In a previous article, we reviewed adding screens to read option plays. In this article, we will discuss the “gift” route, another piece that can be added to a read option with a screen pass. Most casual viewers might assume that when the gift route is thrown a pass play has been called however that is not the case as I’ll demonstrate below.
What is a “Gift” Route
A “gift” route is not a specific route, it is actually a collection of routes that can either be signaled in from the sideline or signaled on the field between the QB and the WR running the route. The idea behind the gift route is to be able to make quick adjustments on the field to take advantage of the looks the defense is giving (hence the term “gift”) the offense. As gift routes are packaged with runs they have to be short quick routes because in most spread formations the end will be unblocked rushing the QB. Another reason gift routes need to be quick is because it is a penalty to have the OL moving upfield on a pass play. They can not go past 1 yard in the NFL and 3 yards in NCAA. The most common gift routes include a smoke or now route, 3 step slant, 5-yard hitch and a quick out route. These routes are diagrammed below.
Common Formations for Gift Routes
The most common formation to run gift routes out of is a 3×1 (Trips) set. The run play is packaged with a screen pass but now there is also front side route. This is diagrammed below:
Gift routes can be run out of 2×2 formations but a TE/Wing will have to be on the same side as the gift route. This is because they can execute the run concept and won’t get interfere with the gift route like a slot receiver on the same side would. This is diagrammed below:
The QB will read the front side alley and determine which look he is getting from the defense. It will be one of 3 looks dirty, hazy or clean. Dirty means there is an alley defender in the way of the gift route. Hazy means the ally defender could be blitzing but could also be dropping into a zone. Clean means there is no alley defender and it is 1v1 for the single side WR.
The next three diagrams are examples of a dirty, hazy and clean alley all with a backed off cover 3 corner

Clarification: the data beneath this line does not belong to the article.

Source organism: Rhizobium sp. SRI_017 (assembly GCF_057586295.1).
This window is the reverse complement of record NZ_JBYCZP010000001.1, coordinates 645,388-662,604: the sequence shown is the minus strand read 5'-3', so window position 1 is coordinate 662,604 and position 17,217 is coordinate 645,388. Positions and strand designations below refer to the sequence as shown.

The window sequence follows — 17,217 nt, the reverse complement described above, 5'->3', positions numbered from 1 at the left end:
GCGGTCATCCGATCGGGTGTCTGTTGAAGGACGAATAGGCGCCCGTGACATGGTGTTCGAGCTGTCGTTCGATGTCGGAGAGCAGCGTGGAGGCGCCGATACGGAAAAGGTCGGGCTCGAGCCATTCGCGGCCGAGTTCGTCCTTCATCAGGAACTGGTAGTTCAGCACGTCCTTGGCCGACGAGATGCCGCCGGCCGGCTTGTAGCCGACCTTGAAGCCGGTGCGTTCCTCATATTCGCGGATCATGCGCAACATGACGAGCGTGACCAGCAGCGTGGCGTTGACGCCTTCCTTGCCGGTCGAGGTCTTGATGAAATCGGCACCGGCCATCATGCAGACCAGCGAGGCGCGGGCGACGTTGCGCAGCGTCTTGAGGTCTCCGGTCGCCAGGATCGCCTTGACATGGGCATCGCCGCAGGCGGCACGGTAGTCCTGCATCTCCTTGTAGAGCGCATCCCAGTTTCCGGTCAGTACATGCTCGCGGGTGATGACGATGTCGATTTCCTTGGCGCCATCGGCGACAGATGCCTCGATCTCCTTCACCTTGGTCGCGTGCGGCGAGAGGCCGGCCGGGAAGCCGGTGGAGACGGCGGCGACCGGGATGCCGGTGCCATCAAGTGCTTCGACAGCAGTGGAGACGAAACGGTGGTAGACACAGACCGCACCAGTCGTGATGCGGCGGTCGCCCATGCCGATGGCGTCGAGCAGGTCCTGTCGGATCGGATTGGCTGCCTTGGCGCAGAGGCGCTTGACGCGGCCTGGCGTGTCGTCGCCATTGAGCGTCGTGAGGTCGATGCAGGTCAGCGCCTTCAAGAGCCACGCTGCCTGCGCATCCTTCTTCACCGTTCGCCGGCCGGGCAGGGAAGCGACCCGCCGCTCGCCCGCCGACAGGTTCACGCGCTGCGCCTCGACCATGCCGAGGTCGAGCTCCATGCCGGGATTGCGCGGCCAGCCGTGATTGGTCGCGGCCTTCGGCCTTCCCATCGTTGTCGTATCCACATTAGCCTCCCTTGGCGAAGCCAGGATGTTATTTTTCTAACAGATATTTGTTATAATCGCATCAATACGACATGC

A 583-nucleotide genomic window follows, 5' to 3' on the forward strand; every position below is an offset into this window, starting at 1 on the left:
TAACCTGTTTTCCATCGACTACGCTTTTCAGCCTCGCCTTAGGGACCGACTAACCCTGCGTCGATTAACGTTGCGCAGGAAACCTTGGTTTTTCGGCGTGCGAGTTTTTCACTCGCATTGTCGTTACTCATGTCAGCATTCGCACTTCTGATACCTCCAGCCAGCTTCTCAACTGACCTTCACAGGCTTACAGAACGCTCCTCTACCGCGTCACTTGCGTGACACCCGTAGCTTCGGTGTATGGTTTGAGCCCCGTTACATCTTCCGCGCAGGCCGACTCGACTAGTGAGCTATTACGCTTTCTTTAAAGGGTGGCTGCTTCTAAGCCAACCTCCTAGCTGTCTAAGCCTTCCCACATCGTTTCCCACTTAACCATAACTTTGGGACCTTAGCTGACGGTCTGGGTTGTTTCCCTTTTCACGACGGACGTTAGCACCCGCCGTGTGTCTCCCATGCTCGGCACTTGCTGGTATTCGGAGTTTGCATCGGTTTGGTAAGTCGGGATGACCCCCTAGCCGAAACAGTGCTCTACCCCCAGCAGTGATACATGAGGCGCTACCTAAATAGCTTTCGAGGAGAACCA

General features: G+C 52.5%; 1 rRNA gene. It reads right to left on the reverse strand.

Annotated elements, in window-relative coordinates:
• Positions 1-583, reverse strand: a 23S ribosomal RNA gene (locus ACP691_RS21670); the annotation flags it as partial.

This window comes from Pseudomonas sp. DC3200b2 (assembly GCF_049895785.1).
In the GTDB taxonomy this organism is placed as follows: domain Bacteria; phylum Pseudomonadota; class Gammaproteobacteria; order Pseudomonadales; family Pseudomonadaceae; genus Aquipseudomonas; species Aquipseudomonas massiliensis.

Below is a diagram of a dirty alley. There are 2 defenders for 1 WR. QB should go elsewhere with the ball.
Below is a diagram of a hazy alley. The alley defender (S) is close to the line of scrimmage. He could be blitzing or he may be bluffing and drop into zone coverage. With this look, the QB could throw a now/smoke route or the quick out. The slant or hitch is too risky as the alley defender could drop and rob the route.
Below is a diagram of a clean alley. There is no defender present in the alley. It is 1v1 between corner and WR. Clean alley, backed up corner, everything is on.
The next 2 diagrams are a dirty and a clean alley with a cover 2/man corner
Again the alley is dirty because there is a defender in it. QB should look elsewhere.
Below the alley is clean, no defender present. 1v1 between WR and CB. Down CB throw the slant.
Below are 2 examples of gift routes thrown out of 2×2 double tight formation. The play is IZ with a hitch route. The CBs are backed off, easy pitch and catch.
Below is an example of a now/smoke route. It is thrown to the front side of the play. It is packaged with full IZ and a hitch screen by the twin WR at the bottom of the screen. The CB is backed off free 1st down.
Below is Full IZ with a hitch on the back side out of 2×2 wing right.
Below is an example of a pin and pull scheme packaged with a hitch on the back side. Notice there is no alley defender. Also, the DE is left unblocked but he chases the RB hard which allows the QB time to throw. It is important to keep how the DE is playing the mesh in mind. If he was rushing the mesh point the QB wouldn’t have time to throw the ball.
As you can see utilizing gift routes is another easy way to get the ball out of the QB hands quickly and get easy completions. It also has the added benefit of keeping WRs involved on run plays. If they are executed well enough defenders may also be drawn out of the box which should make it easier for the offense to run the ball.
Feature image photo credit: Keith Allison <a href=”http://www.flickr.com/photos/27003603@N00/36759913670″>Carson Wentz</a> via <a href=”http://photopin.com”>photopin</a> <a href=”https://creativecommons.org/licenses/by-sa/2.0/”>(license)</a>